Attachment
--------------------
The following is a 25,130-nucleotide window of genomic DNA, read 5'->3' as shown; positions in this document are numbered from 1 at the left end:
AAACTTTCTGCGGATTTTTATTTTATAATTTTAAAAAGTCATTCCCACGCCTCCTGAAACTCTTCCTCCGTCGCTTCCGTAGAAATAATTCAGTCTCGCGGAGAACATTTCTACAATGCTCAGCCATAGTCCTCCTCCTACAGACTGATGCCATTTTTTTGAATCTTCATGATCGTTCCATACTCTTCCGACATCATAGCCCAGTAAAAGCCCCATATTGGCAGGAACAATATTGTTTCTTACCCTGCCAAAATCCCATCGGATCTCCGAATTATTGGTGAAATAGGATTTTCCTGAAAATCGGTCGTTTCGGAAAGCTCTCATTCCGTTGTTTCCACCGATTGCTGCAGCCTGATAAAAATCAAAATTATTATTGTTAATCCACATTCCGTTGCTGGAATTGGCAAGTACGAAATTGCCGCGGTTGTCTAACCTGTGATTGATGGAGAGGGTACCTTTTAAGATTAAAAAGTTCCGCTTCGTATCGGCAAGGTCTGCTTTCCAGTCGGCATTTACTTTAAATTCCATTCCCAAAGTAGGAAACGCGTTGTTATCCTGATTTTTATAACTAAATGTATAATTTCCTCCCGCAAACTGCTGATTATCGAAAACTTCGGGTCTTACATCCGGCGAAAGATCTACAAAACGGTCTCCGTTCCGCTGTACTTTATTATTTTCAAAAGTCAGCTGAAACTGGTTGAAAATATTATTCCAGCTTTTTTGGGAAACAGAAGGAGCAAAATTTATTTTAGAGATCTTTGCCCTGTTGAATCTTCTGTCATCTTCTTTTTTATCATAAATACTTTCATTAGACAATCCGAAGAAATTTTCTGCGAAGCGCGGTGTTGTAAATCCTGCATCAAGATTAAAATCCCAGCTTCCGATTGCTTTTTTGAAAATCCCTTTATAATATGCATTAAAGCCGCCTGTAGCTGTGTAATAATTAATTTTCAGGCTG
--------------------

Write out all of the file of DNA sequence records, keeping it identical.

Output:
The following is a 25,130-nucleotide window of genomic DNA, read 5'->3' as shown; positions in this document are numbered from 1 at the left end:
AAACTTTCTGCGGATTTTTATTTTATAATTTTAAAAAGTCATTCCCACGCCTCCTGAAACTCTTCCTCCGTCGCTTCCGTAGAAATAATTCAGTCTCGCGGAGAACATTTCTACAATGCTCAGCCATAGTCCTCCTCCTACAGACTGATGCCATTTTTTTGAATCTTCATGATCGTTCCATACTCTTCCGACATCATAGCCCAGTAAAAGCCCCATATTGGCAGGAACAATATTGTTTCTTACCCTGCCAAAATCCCATCGGATCTCCGAATTATTGGTGAAATAGGATTTTCCTGAAAATCGGTCGTTTCGGAAAGCTCTCATTCCGTTGTTTCCACCGATTGCTGCAGCCTGATAAAAATCAAAATTATTATTGTTAATCCACATTCCGTTGCTGGAATTGGCAAGTACGAAATTGCCGCGGTTGTCTAACCTGTGATTGATGGAGAGGGTACCTTTTAAGATTAAAAAGTTCCGCTTCGTATCGGCAAGGTCTGCTTTCCAGTCGGCATTTACTTTAAATTCCATTCCCAAAGTAGGAAACGCGTTGTTATCCTGATTTTTATAACTAAATGTATAATTTCCTCCCGCAAACTGCTGATTATCGAAAACTTCGGGTCTTACATCCGGCGAAAGATCTACAAAACGGTCTCCGTTCCGCTGTACTTTATTATTTTCAAAAGTCAGCTGAAACTGGTTGAAAATATTATTCCAGCTTTTTTGGGAAACAGAAGGAGCAAAATTTATTTTAGAGATCTTTGCCCTGTTGAATCTTCTGTCATCTTCTTTTTTATCATAAATACTTTCATTAGACAATCCGAAGAAATTTTCTGCGAAGCGCGGTGTTGTAAATCCTGCATCAAGATTAAAATCCCAGCTTCCGATTGCTTTTTTGAAAATCCCTTTATAATATGCATTAAAGCCGCCTGTAGCTGTGTAATAATTAATTTTCAGGCTG